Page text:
The couple thanks her profusely. They start on the task of breaking down the table only to rebuild it later.
The seller leaves, but stops the car midway down the street to look at them. She knows the wife. She was once that young girl, filled with wanting she couldn’t control. She wanted to cook and clean and provide the perfect life for them. All it got her was loneliness and an empty house she couldn’t afford after he left her. The looters, with their wanting, so much more powerful and desperate than her own now, stripped it to the beams, but everything was already gone before that. She didn’t want any more after he left.
In the car on the way home, the young woman thinks about the table, the house, and the future. Suddenly it all starts to feel like a lot of work, but she doesn’t know how to stop the wanting because the wanting is growing inside her daily. How would they function without her wanting and him providing?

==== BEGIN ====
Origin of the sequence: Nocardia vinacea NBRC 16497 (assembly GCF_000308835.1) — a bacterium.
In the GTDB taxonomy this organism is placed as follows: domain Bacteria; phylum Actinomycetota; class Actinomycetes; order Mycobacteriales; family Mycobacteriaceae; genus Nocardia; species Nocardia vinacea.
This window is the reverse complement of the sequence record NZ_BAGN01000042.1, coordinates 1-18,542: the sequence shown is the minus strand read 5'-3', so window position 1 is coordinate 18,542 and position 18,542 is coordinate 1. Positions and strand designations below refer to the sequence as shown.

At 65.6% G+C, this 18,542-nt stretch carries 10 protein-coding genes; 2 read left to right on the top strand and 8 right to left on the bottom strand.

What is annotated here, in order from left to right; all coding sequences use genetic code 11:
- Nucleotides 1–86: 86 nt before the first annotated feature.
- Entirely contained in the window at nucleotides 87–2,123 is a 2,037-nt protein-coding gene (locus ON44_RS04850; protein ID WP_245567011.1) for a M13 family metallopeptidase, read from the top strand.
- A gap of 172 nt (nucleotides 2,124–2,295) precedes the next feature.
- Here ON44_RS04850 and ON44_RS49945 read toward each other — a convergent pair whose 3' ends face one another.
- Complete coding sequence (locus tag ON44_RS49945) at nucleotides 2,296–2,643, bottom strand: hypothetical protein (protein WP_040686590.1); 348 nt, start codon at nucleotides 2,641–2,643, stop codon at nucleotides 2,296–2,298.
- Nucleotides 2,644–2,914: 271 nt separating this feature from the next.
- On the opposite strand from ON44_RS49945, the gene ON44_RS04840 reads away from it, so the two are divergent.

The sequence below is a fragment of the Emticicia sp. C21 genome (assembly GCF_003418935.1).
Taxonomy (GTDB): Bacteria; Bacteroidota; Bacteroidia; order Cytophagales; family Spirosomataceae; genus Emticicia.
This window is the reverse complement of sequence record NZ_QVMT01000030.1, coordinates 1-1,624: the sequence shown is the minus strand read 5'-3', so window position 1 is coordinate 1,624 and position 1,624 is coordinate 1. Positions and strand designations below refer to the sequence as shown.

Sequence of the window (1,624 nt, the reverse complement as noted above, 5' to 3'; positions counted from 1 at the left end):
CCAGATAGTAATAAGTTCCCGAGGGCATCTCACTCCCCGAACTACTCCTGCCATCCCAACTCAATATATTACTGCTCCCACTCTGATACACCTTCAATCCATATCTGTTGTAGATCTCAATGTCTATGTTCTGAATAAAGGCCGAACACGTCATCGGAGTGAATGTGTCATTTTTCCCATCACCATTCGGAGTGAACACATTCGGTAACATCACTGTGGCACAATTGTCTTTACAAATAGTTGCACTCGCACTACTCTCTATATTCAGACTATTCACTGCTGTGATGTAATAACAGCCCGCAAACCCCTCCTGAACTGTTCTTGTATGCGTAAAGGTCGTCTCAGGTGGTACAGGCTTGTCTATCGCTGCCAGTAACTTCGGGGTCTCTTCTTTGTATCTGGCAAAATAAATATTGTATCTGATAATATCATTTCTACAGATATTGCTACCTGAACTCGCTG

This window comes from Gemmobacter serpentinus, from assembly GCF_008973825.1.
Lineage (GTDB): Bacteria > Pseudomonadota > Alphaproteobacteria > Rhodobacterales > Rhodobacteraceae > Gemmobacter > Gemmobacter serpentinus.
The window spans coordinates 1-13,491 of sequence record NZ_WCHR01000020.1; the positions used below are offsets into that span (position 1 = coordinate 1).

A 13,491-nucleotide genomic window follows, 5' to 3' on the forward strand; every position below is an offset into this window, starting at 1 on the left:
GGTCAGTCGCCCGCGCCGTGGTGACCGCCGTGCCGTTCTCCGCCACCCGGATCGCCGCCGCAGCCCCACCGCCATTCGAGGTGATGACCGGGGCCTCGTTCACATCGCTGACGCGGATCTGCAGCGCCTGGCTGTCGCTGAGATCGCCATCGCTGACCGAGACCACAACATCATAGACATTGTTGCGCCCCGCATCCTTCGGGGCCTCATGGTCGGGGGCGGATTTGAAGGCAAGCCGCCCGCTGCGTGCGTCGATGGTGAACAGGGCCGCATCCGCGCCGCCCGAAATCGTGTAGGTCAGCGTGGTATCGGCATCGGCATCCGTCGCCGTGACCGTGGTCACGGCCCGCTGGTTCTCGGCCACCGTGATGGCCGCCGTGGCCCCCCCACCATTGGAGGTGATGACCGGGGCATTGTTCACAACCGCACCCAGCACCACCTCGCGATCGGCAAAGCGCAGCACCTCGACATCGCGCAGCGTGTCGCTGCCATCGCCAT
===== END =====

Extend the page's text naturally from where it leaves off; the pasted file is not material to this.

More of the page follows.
He thinks about the looters and about the taking. The table doesn’t seem as shiny anymore, the tinge is green in the rear-view mirror. Which happened first the wanting, the looting or the leaving? The road and the separate glass and metal contraptions carrying them to their future separate them. He feels the pressure push down the pedal and he continues to drive, faster, farther away from her. She’ll need to catch up now, but he doesn’t know if she can.